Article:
If dinosaurs died millions of years ago according to evolutionists, then how can their fossils still contain soft tissue?
Within the last several years remarkable discoveries have been made in the study of dinosaur bones. Soft, unfossilized blood vessels and red blood cells have been discovered in dinosaur fossils. In 2005, a team of scientists led by paleontologist Mary Schweitzer found a femur of a Tyrannosaurus Rex that contained intact blood vessels and red blood cells. Once freed from the bones, the blood vessels could be stretched, and even snapped back into place. Further, Schweitzer and her colleagues also identified proteins from the Tyrannosaurus Rex femur.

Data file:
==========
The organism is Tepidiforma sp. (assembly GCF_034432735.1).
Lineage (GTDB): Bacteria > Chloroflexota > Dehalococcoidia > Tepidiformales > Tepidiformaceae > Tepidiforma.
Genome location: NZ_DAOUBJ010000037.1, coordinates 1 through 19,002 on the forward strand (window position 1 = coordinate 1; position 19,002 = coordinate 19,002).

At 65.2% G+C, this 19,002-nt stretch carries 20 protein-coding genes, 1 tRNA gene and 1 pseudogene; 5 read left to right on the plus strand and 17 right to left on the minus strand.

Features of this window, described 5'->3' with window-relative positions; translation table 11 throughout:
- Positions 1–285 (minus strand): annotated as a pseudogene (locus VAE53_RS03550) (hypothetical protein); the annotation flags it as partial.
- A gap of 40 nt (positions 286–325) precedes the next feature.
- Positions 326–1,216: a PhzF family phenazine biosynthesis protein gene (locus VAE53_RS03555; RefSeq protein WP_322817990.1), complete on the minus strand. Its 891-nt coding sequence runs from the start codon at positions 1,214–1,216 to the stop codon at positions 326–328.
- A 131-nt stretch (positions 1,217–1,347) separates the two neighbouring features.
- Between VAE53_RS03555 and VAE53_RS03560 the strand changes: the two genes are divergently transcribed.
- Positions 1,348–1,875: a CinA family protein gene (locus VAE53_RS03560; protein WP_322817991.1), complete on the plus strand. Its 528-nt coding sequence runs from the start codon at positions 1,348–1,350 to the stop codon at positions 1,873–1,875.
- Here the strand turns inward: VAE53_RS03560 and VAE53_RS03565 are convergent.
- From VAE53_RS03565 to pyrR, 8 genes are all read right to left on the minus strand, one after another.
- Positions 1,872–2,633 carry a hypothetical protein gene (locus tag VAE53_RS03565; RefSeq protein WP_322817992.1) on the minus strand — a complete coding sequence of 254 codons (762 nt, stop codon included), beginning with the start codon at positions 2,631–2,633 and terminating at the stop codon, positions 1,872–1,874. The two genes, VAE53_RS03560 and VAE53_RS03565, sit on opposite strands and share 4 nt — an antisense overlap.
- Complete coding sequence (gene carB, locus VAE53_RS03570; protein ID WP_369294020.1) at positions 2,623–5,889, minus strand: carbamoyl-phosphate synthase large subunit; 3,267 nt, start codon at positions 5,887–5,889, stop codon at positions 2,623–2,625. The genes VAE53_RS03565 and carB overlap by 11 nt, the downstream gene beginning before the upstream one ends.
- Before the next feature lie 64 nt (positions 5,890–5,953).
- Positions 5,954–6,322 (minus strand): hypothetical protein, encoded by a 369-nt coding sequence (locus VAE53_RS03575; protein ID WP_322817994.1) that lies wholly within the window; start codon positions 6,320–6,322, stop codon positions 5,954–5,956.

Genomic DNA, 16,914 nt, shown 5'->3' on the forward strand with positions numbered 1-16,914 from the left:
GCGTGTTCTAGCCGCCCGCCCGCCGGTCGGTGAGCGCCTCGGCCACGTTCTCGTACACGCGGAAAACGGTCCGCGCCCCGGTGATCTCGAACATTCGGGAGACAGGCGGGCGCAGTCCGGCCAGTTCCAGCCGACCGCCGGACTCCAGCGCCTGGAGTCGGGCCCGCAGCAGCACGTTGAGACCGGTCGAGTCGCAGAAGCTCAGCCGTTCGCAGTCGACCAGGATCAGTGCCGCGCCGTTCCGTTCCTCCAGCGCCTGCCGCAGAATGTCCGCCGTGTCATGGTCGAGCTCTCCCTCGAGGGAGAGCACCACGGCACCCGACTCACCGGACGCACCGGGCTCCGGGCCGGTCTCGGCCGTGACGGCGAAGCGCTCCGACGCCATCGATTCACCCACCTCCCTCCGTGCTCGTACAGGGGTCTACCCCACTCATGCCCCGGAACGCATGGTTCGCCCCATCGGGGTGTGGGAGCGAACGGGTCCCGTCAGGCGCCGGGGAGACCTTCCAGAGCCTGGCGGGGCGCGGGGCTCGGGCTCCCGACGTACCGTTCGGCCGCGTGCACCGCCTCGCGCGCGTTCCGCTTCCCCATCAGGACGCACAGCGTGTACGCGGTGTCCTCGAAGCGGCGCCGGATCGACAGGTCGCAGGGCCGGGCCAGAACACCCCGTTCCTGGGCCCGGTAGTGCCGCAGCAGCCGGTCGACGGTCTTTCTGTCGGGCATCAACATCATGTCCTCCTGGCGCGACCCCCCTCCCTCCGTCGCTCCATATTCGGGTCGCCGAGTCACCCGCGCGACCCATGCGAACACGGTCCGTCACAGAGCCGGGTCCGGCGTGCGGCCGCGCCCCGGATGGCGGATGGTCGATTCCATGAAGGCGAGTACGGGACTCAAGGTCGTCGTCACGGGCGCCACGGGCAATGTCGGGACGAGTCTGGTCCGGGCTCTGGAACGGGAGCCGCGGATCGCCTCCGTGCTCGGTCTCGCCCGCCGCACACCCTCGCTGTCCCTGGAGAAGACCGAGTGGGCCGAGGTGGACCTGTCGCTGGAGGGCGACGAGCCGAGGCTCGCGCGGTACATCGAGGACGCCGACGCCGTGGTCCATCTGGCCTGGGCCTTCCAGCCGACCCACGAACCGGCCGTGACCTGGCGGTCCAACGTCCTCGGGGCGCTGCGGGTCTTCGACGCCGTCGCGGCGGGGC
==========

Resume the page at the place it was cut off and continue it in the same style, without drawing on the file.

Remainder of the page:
In 2008, paleontologist Thomas Kaye and his colleagues challenged Schweitzer’s original findings. However, in early 2009, Schweitzer and her colleagues found a fossil of a duck-billed dinosaur that contained a host of soft-tissue structures. The analysis of this fossil, conducted by multiple, independent laboratories, concluded that the fossil contained collagen, elastin, hemoglobin and osteocytes.
To get to the point, the claim of dinosaur soft tissue is real. Further, this discovery really seems logical if these bones were buried only a few thousand years ago during Noah’s Flood.
Secular researchers have also dated Lyuba, a baby woolly mammoth, at 40,000 years old. Creationist researchers argue that this mammoth actually died around 2,000 B.C., during the Ice Age that followed Noah’s Flood. Lyuba’s remarkable lack of decay supports a death much more in line with biblical timescale.
Scientific evidence supports the biblical story of Noah’s flood.